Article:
1 Introduction

To Cool is to Accrete: Analytic Scalings for Nebular Accretion of Planetary Atmospheres


Planets acquire atmospheres from their parent circumstellar disks. We derive a general analytic expression for how the atmospheric mass grows with time , as a function of the underlying core mass and nebular conditions, including the gas metallicity . Planets accrete as much gas as can cool: an atmosphere’s doubling time is given by its Kelvin-Helmholtz time. Dusty atmospheres behave differently from atmospheres made dust-free by grain growth and sedimentation. The gas-to-core mass ratio (GCR) of a dusty atmosphere scales as GCR , where (for not too close to 1) is the mean molecular weight at the innermost radiative-convective boundary. This scaling applies across all orbital distances and nebular conditions for dusty atmospheres; their radiative-convective boundaries, which regulate cooling, are not set by the external environment, but rather by the internal microphysics of dust sublimation, H dissociation, and the formation of H. By contrast, dust-free atmospheres have their radiative boundaries at temperatures close to nebular temperatures , and grow faster at larger orbital distances where cooler temperatures, and by extension lower opacities, prevail. At 0.1 AU in a gas-poor nebula, GCR , while beyond 1 AU in a gas-rich nebula, GCR . We confirm our analytic scalings against detailed numerical models for objects ranging in mass from Mars () to the most extreme super-Earths (10–), and explain why heating from planetesimal accretion cannot prevent the latter from undergoing runaway gas accretion.

1. Introduction

The Kepler mission has discovered that at least 50% of Sun-like stars harbor “super-Earths”—here defined as planets having radii 1– (e.g., Fressin et al., 2013).4 Their masses, measured by transit timing variations (e.g., Hadden & Lithwick, 2014) and Doppler radial velocities (e.g., Weiss & Marcy, 2014), imply bulk densities that are typically g cm. These densities are too low to be compatible with a pure rock composition. The consensus view (see also Rogers, 2015) is that the masses of super-Earths are dominated by their solid cores — of mass and radius  — while their total radii can be more than doubled by voluminous, hydrogen-rich atmospheres. Interior models suggest gas-to-core mass ratios (GCRs) up to 10% (e.g., Lopez & Fortney, 2014) and more typically 1% (Wolfgang & Lopez, 2015).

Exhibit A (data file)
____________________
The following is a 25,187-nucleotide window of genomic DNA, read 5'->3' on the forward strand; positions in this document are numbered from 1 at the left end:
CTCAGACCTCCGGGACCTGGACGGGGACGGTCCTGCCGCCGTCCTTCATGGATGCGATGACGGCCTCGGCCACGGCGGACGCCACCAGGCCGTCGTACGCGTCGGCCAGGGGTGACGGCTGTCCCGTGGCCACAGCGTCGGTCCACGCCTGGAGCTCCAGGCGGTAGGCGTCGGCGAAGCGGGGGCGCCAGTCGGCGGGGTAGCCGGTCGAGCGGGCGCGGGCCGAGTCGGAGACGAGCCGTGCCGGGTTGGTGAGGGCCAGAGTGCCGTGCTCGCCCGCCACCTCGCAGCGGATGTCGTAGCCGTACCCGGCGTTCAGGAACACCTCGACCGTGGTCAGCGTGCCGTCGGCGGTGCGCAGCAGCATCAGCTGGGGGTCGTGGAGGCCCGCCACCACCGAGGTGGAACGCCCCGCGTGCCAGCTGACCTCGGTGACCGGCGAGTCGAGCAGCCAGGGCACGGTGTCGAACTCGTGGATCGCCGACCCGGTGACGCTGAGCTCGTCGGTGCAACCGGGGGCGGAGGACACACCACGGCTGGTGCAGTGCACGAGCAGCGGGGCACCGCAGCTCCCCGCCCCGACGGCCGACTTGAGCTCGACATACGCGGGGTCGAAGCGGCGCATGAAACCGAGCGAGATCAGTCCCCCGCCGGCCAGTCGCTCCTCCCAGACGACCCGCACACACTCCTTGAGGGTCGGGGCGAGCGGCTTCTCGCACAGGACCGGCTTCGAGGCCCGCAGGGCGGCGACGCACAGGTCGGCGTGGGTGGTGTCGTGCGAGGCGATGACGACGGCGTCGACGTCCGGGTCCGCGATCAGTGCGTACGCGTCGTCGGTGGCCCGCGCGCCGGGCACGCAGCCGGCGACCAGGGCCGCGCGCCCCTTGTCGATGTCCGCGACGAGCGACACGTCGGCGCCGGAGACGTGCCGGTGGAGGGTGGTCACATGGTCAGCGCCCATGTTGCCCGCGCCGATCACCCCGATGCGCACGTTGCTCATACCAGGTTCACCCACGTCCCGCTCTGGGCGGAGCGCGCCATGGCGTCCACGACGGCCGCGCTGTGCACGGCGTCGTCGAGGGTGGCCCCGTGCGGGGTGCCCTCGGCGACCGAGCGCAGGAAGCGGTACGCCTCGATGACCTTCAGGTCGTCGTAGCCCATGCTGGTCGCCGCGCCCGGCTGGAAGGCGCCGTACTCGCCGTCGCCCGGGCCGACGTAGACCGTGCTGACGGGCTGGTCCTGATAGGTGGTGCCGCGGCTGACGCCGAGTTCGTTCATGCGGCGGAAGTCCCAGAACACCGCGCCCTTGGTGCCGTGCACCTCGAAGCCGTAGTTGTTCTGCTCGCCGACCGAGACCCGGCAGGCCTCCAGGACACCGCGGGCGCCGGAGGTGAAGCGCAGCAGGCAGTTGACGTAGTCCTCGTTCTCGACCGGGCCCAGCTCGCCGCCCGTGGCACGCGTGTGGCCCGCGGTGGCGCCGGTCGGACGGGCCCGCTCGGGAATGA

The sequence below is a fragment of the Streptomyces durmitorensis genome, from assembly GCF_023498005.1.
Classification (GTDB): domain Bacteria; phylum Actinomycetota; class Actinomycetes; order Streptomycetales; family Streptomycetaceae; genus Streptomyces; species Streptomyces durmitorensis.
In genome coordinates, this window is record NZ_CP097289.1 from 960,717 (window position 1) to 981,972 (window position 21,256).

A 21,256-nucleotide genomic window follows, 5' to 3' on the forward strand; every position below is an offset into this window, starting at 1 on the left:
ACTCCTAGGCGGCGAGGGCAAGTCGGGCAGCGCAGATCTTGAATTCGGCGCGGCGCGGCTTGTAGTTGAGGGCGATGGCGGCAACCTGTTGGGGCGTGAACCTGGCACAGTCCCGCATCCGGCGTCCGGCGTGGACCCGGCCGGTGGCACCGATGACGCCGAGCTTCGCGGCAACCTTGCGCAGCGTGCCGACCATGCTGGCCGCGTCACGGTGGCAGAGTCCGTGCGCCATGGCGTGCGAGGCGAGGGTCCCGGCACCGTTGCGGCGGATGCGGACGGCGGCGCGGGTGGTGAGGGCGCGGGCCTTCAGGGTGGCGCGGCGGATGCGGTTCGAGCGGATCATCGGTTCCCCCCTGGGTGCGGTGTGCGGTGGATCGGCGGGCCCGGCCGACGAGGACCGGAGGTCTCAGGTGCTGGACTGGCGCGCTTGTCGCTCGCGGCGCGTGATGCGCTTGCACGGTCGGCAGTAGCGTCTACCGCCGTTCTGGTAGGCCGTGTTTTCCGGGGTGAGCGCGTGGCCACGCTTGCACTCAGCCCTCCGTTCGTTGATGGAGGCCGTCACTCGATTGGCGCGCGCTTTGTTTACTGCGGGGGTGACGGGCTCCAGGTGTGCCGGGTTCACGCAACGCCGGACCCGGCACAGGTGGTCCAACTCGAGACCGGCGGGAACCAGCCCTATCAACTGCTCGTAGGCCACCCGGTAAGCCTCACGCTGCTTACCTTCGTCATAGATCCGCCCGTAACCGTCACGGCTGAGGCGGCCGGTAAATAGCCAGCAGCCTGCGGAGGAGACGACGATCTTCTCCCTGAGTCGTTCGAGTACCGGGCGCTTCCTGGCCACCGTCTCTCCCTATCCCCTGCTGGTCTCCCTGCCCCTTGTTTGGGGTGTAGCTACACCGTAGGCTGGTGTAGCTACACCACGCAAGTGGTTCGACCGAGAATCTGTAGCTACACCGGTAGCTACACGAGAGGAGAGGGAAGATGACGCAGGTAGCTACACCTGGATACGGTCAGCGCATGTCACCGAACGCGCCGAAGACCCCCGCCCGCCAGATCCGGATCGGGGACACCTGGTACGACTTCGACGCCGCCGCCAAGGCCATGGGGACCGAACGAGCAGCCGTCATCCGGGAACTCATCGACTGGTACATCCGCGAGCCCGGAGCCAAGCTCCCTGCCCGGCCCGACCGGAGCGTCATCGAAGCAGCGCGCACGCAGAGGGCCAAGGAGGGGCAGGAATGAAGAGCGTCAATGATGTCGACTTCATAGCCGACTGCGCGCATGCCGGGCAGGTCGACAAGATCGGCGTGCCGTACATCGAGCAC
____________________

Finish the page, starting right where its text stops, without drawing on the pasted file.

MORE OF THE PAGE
Unlike the Earth’s atmosphere (GCR ), the atmospheres of extrasolar super-Earths are likely too massive to have been outgassed from rock (e.g., Rogers & Seager, 2010). More plausibly, super-Earth atmospheres originated as the envelopes of gas giants like Jupiter did, by accretion from the primordial nebula. Studies of nebular accretion (e.g., Ikoma & Hori, 2012; Bodenheimer & Lissauer, 2014; Inamdar & Schlichting, 2015) find that super-Earth cores can accrete atmospheres having GCRs of 1–10% before the gas disk dissipates on Myr timescales. Even higher GCRs can be obtained under a variety of conditions (Lee et al., 2014). These higher values may be required because once the parent nebula disperses and planets are laid bare, atmospheric loss driven by stellar irradiation (e.g., Lopez & Fortney, 2013; Owen & Wu, 2013) and by the young planet’s heat of formation (Owen & Wu, 2015) can pare GCRs down by factors of several or more.

Lee et al. (2014), hereafter paper I, computed nebular accretion histories for a range of core masses, disk temperatures and densities, and atmospheric metallicities and dust contents. Our aim here, in paper II, is to provide an analytic understanding of their numerical results. Benefiting from hindsight, we will reduce our model to a few essential elements and obtain simple power-law scalings between GCR, time , core mass , and metallicity . These scalings will be derived against a variety of backdrops: gas-rich vs. gas-poor nebulae; dusty vs. dust-free atmospheres; close-in vs. far-out orbital distances.

Before we present these scaling relations (Section 2), we revisit the fundamental assumption underlying them: that the nascent atmospheres have no power source but passively cool by radiating into their nebular wombs. One source of power that we ignore — but that is commonly invoked in the literature — is the accretion of planetesimals. Paper I provided reasons why planetesimal accretion could plausibly be dropped when considering the origin of super-Earth atmospheres; in Section 1.1 below, we flesh these arguments out more fully and quantitatively. Readers interested in the main results of this paper can skip ahead to Section 2 which derives the GCR scalings for passively cooling atmospheres, and to Section 3 which contains a recapitulation with commentary.

1.1. Planetesimal Accretion

Paper I articulated one of the main puzzles posed by super-Earths: how, despite their large core masses, they avoided being transformed into Jupiter-mass giants by runaway gas accretion, and instead had their GCRs stabilized at values of several percent.

One way to stop an atmosphere from growing is to supply it with sufficient heat — enough to balance cooling and arrest secular contraction. The energy released by the accretion of planetesimals is a candidate heat source. We can estimate the required rates of mass delivery by equating the accretion luminosity